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Does Social Anxiety Keep You from Jumping into the Dating Pool?

Relationships are the most challenging aspect of life with Social Anxiety Disorder (SAD). Typically, these individuals are hesitant to interact with others, have difficulty speaking in public, are frequently self-conscious, and worry about what other people think of them. It's important to understand that Social Anxiety Disorder is not the same as being simply shy; those who are afflicted worry about being rejected or embarrassed in social situations. In addition to feeling hesitant when trying new relationships, those with mental health issues struggle internally due to self-consciousness and negative thoughts. This disorder can negatively affect people by making them feel lonely, having fewer friends, and preventing them from meeting other people who share their interests and hobbies.

Know that you are not alone!

Approximately 19.2 million people in the United States alone have been diagnosed with Social Anxiety Disorder, an anxiety disorder that is characterized by an intense fear of social situations.

Men have a more difficult time in a dating scenario. Men are typically expected to take the lead in dating situations by society. A man with this condition is frequently concerned about what they will say during their date. They are afraid of looking foolish or unintelligent. In some cases, individuals suffering from social anxiety disorder may be unable to interact with others or appear "stuck up" or impolite because they don't say much in social gatherings.

Women, in general, are more concerned about what others may think of them. Their appearance, in particular, is cause for anxiety. They frequently believe that everything from their nails to their shoes provides someone the chance to make a critical remark on them.

What about online dating?

Online connection and communication may appear to be more appealing when you have social anxiety but proceed with caution. People who suffer from SAD are prone to perceiving internet connections as simpler, safer, and better-controlled than face-to-face interactions, according to recent research. As a result of this mentality, people who suffer from Social Anxiety often develop an overabundance of internet usage and a tendency to avoid face-to-face situations, which, if you have Social Anxiety Dating, you already know are challenging. Online dating, on the other hand, might also be a wonderful method to meet individuals and get to know them before actually meeting them in person.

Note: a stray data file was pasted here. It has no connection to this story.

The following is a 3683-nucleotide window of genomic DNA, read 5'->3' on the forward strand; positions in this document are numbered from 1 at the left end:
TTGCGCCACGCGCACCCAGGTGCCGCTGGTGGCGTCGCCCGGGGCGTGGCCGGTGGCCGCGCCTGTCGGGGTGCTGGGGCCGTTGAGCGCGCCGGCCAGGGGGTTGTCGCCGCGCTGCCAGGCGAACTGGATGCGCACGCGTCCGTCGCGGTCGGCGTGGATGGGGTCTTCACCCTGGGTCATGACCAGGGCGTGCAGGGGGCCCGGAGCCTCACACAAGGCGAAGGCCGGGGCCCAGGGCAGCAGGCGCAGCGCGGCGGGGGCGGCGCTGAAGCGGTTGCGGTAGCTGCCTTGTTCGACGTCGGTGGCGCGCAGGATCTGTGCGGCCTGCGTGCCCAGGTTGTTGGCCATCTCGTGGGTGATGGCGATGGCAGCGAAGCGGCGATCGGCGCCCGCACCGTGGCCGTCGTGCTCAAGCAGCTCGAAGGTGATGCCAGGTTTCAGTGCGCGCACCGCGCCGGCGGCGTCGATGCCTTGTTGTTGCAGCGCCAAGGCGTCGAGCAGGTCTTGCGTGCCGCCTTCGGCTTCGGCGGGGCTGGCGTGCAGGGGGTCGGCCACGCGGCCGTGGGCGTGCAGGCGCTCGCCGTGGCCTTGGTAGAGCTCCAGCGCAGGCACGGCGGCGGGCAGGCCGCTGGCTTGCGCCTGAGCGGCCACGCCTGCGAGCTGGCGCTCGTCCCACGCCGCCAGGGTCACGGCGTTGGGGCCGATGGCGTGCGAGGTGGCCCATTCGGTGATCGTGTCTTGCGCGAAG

Here are some suggestions to ease your dating anxiety:

Although this is probably the last thing you want to do, understanding and knowing each other are required for genuine intimacy. You can't have one without the other. This doesn't imply you should spend the entire conversation telling your life story; instead, think about sharing something or someone significant to you or what you think about other topics.

Consider how you're feeling right now and what you're doing or eating. Don't worry about the past or the future; instead, try to focus on the present.

With your unique insights, experiences, and personality, you are a valuable individual. Take charge of who you are and what you can offer someone in a relationship by embracing that.

Your date might have some thoughts about you, but don't leap to conclusions. It is easy for anxiety to dominate us when we make assumptions about what others think or feel, but assuming is not only unfair to you but them as well.

You can try to identify and disrupt distorted thoughts ahead of time as well. Whenever you hear that voice in your head telling you that someone isn't into you or that you're weird, ask yourself questions like, "Is it possible I misunderstood their text?", "Am I listening to my friend or trying to read their mind?” You can stop distorted thoughts from happening by identifying and disrupting them.

It is important to seek help if you or someone you know has Social Anxiety Disorder. Contact our office today at 770-817-9200 today to learn about your options for enjoying life to the fullest and getting back into that dating pool.

Angelo Sambunaris, M.D.

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